Anderson already in salt lake

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4/28/2018 4:41 AM
Edited Date/Time: 4/28/2018 4:48 AM

Anderson’s Instagram story implies that he is already in salt lake. Maybe the altitude doesn’t cause an issue at the 4K foot stadium in Utah as opposed to Colorado..or he wasn’t there for press day but posted some things to make it look like he was.


Hope he wraps up the title today. Jason deserves it. Great guy to boot.

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4/28/2018 6:28 AM

Ya I don’t think the altitude effects him nearly as bad as thunder valley he got a 250 win in slc back in 2013

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4/28/2018 6:42 AM
Edited Date/Time: 4/28/2018 6:43 AM

Rio Rancho NM is 5280' elevation. Jason rode at our track in Raton back when he was on super minis and 125's- elevation there is 6680'. Moriarty NM is 6200'. Morrison CO is 5700'.

So does altitude sickness get worse with age? Or was he taking medicine back then? Or what?

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2019 KTM 150 SX
2019 Husqvarna TX300
2021 Honda CB500X

4/28/2018 9:06 AM

Well, I blame all these JA21 threads...
Boarded a flt for SLC.
Got my coffee...
Let’s go see some racing!
Photo

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Nobody ever told me, I found out for myself. You've got to believe in foolish miracles. It's not how you play the game, it's if you win or lose. You can choose. Don't confuse. Win or lose. It's up to you!

4/28/2018 9:51 AM

TeamGreen wrote:

Well, I blame all these JA21 threads...
Boarded a flt for SLC.
Got my coffee...
Let’s go see some racing!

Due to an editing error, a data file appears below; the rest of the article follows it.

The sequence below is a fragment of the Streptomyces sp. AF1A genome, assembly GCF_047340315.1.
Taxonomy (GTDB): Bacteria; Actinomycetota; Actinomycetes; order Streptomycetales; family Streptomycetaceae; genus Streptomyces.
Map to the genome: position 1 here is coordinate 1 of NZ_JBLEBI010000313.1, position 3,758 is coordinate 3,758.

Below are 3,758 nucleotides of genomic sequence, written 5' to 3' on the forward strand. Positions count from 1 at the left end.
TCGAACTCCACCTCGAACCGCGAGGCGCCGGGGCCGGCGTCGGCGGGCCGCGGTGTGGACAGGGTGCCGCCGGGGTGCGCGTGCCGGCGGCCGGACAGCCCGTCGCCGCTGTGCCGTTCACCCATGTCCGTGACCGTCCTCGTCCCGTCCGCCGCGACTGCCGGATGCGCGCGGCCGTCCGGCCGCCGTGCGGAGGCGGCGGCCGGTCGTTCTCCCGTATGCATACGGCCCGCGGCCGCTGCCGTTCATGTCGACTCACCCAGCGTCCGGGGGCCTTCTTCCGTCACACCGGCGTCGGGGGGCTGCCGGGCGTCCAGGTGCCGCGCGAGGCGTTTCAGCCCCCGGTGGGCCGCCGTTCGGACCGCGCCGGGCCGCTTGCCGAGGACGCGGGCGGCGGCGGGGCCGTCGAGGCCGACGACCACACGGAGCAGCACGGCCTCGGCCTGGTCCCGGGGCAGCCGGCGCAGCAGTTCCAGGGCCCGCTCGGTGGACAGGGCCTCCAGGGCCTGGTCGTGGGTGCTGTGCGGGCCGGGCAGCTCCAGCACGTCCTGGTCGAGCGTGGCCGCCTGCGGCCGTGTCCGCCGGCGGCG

Photo

JA better be careful. SLC has some pretty strong coffee. WADA might not like too much caffeine in his system.

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4/28/2018 10:37 AM

observeroffacts wrote:

Anderson’s Instagram story implies that he is already in salt lake. Maybe the altitude doesn’t cause an issue at the 4K foot ...more

I might be missing something because I don't use instatwit, but it seems like you are surprised that he's there as early as Saturday morning? I understand using "already" if you are referring to Wednesday. The earlier he gets to a higher elevation area, the less the negative effects should be for the actual race.

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4/28/2018 10:50 AM

Day race might factor in on timing of his travel.

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4/28/2018 12:00 PM

TeamGreen wrote:

Well, I blame all these JA21 threads...
Boarded a flt for SLC.
Got my coffee...
Let’s go see some racing!
Photo

Put your pants back on Manny !

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4/28/2018 1:39 PM

Judging by his qualifying times he is taking it easy and saving himself for the heat and main.

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4/29/2018 5:08 AM

Unless Jason arrived a week before he would have no benefit acclimatising.

All science on altitude training and acclimation shows that after you arrive at altitude, your performance starts to drop after the first 6-12 hours. It keeps dropping and reaches rock bottom at 72 hours.